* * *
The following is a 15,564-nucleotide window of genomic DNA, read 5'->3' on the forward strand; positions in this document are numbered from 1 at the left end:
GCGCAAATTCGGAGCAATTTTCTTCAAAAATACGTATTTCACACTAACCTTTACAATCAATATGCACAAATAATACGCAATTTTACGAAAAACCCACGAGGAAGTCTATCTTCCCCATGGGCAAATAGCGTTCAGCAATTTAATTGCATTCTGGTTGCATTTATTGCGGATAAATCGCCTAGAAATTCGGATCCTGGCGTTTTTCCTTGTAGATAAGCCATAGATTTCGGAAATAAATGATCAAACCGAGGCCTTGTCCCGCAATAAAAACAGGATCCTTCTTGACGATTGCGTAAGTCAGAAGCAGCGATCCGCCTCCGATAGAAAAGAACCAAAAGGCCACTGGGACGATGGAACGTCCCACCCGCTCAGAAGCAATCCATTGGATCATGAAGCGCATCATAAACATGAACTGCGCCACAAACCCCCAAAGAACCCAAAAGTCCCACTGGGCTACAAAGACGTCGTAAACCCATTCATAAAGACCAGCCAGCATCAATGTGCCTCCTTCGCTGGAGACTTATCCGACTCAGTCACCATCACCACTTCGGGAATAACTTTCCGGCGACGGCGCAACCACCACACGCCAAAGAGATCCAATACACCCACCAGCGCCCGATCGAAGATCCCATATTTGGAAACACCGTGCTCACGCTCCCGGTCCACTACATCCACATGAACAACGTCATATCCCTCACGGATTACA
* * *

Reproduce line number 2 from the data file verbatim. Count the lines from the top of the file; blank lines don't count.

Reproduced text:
GCGCAAATTCGGAGCAATTTTCTTCAAAAATACGTATTTCACACTAACCTTTACAATCAATATGCACAAATAATACGCAATTTTACGAAAAACCCACGAGGAAGTCTATCTTCCCCATGGGCAAATAGCGTTCAGCAATTTAATTGCATTCTGGTTGCATTTATTGCGGATAAATCGCCTAGAAATTCGGATCCTGGCGTTTTTCCTTGTAGATAAGCCATAGATTTCGGAAATAAATGATCAAACCGAGGCCTTGTCCCGCAATAAAAACAGGATCCTTCTTGACGATTGCGTAAGTCAGAAGCAGCGATCCGCCTCCGATAGAAAAGAACCAAAAGGCCACTGGGACGATGGAACGTCCCACCCGCTCAGAAGCAATCCATTGGATCATGAAGCGCATCATAAACATGAACTGCGCCACAAACCCCCAAAGAACCCAAAAGTCCCACTGGGCTACAAAGACGTCGTAAACCCATTCATAAAGACCAGCCAGCATCAATGTGCCTCCTTCGCTGGAGACTTATCCGACTCAGTCACCATCACCACTTCGGGAATAACTTTCCGGCGACGGCGCAACCACCACACGCCAAAGAGATCCAATACACCCACCAGCGCCCGATCGAAGATCCCATATTTGGAAACACCGTGCTCACGCTCCCGGTCCACTACATCCACATGAACAACGTCATATCCCTCACGGATTACA